We have 14 tigers. We are splitting the den so we will have two wolf dens next fall. We are trying to decide how to do it. I though it should be something arbitrary like geography, alphabetically or by age. I thought this would be best because then it would be easy to add more scouts to this den or that den. But someone else (on another forum) thought we should divide them up according to who their friends are. But I'm afraid this will make it very hard to add new scouts. I'm probably wrong. They can "shop" for their den the way the can "shop" for their pack. Weekly meeting times might play a role as well. Has anyone else ever done this? What worked? What didn't?
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- Aug 2012
Why make it arbitrary?
Have the parents confidentially ask the boys if there was one boy he wanted in his den who would it be?
Ask the parents if geography or meeting night matters and go from there.
If there is a chance to make it better for everyone, I say take that chance.
Splitting up arbitrarily with no rhyme or reason doesn't make sense if the boys have bonded and want to be with their friends. Its also OK for it to be a 8-6 split vs 7-7 if it makes for a more convenient and meaningful program.
- Mar 2013
I agree with Koolaidman. I would go by personal preference with parents/scouts or something more 'personal' before I went the route of names/alphabet/other non-meaningful reasoning. Especially with boys that age. If they already have some bonds, go with that. Breaking them apart for the sake of name/absolute even amounts/etc. would cause more harm than good, I'd think. We thought we were gonna have to do this with our tiger den but it dwindled down so much by the end of the year that we are able to keep them altogether. But if things had been different, I'd have went with the little 'groups' I saw forming before some of the boys left. Made sure they all worked together but bonds form and I'd hate to tear that apart, especially in their early scouting years.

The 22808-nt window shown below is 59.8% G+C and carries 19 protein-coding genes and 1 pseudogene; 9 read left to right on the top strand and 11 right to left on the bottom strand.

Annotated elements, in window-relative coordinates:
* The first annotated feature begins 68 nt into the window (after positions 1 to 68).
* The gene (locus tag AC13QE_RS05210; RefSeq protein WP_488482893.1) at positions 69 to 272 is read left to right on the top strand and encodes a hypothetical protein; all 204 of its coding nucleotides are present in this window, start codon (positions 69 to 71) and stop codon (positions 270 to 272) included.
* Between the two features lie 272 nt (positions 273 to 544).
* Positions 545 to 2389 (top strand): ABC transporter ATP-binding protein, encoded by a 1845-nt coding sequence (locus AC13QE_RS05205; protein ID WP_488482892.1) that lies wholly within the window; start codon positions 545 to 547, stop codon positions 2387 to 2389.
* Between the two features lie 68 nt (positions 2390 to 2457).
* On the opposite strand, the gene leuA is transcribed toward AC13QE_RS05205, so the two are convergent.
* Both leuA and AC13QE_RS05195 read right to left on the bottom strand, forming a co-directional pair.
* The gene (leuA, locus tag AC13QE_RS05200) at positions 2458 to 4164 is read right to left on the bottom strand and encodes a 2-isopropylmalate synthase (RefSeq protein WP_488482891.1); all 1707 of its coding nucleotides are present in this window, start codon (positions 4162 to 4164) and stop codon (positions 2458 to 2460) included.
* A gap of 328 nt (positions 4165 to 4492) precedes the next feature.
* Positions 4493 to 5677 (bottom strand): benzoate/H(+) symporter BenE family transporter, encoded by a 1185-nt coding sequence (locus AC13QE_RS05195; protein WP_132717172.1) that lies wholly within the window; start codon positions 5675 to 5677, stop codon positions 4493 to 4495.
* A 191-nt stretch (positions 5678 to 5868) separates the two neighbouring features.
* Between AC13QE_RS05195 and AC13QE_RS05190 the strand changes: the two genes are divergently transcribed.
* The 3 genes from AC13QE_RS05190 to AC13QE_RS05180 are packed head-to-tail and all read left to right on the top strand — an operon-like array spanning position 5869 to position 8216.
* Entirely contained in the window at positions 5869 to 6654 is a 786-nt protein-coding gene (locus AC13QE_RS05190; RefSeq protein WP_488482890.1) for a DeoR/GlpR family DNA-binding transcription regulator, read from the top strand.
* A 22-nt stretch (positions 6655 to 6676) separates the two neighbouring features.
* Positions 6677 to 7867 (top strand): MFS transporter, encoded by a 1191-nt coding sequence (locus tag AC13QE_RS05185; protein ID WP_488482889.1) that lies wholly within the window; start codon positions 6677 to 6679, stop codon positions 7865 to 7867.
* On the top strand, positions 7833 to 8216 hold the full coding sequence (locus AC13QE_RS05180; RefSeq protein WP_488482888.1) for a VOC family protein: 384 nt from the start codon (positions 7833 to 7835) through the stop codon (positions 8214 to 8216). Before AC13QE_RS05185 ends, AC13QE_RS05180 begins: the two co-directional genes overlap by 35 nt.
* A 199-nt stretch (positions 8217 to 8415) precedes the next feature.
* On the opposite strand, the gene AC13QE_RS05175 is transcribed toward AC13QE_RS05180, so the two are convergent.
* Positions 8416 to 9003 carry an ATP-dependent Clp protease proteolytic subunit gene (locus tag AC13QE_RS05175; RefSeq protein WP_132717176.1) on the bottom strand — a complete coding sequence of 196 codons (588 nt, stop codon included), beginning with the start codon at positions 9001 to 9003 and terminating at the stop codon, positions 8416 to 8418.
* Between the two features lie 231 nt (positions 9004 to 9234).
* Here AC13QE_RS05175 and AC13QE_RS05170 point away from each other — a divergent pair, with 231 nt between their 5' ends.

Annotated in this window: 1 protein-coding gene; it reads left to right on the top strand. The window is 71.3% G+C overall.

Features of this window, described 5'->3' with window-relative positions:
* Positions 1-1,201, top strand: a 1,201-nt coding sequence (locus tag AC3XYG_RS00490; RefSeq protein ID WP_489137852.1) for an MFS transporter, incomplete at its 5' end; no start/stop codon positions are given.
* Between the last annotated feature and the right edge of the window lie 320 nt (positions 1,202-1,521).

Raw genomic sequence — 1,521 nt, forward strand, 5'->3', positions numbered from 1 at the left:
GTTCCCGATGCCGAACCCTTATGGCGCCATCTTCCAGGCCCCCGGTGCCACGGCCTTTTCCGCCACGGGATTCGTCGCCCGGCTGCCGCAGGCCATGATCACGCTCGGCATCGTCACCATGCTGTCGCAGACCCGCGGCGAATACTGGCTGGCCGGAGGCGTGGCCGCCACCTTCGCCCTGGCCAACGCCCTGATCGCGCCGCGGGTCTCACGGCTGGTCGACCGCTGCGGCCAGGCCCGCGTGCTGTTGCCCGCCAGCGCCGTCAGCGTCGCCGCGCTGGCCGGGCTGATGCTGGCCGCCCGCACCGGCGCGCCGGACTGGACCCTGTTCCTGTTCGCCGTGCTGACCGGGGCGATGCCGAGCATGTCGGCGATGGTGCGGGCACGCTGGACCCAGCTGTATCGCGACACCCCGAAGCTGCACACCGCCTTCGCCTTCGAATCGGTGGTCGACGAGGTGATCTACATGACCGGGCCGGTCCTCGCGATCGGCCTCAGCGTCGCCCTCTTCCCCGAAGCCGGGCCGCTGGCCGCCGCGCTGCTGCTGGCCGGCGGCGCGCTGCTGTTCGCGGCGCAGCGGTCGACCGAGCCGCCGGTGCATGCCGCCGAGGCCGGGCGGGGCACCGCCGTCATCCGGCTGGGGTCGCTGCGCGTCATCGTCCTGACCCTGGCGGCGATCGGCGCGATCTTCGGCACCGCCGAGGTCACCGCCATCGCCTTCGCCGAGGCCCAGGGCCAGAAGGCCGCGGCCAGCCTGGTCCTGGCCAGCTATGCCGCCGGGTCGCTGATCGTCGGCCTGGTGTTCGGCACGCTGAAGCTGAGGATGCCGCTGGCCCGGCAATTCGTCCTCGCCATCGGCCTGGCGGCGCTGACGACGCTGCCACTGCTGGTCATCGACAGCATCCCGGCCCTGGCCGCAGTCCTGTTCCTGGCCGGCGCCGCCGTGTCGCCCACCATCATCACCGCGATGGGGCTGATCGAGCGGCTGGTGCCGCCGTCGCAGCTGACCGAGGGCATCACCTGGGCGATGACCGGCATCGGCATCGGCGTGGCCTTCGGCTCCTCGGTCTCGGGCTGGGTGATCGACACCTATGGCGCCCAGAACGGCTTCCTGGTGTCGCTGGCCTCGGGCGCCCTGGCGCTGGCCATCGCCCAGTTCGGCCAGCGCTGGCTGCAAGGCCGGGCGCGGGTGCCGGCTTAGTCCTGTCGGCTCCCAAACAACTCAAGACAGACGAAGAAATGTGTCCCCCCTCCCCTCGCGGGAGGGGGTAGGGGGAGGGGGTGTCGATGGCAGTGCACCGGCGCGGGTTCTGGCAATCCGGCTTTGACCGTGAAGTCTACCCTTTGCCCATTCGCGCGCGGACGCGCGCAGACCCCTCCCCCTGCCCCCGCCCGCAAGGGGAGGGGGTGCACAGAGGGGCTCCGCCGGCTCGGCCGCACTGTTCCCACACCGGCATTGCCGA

- May 2005
One thing I would do would be to plan to have a common program across the dens. That would allow one person to design the program for the den for a week or more, and then for multiple den leaders to opre3sent more or less the same program to each den.
In general, I think it takes more skill and experience to come up with a quality meeting or outing plan than it does to present a qual;ity plan to a den.
Why make it arbitrary? I'm thinking that an arbitrary division would make it easier to add new scouts to the den. When I scout joins the pack, we ask him which grade he is in, and then introduce him to the correct den leader. If the dens were divided alphabetically, it would be super-easy to assign the new boy to the correct den.
- Sep 2011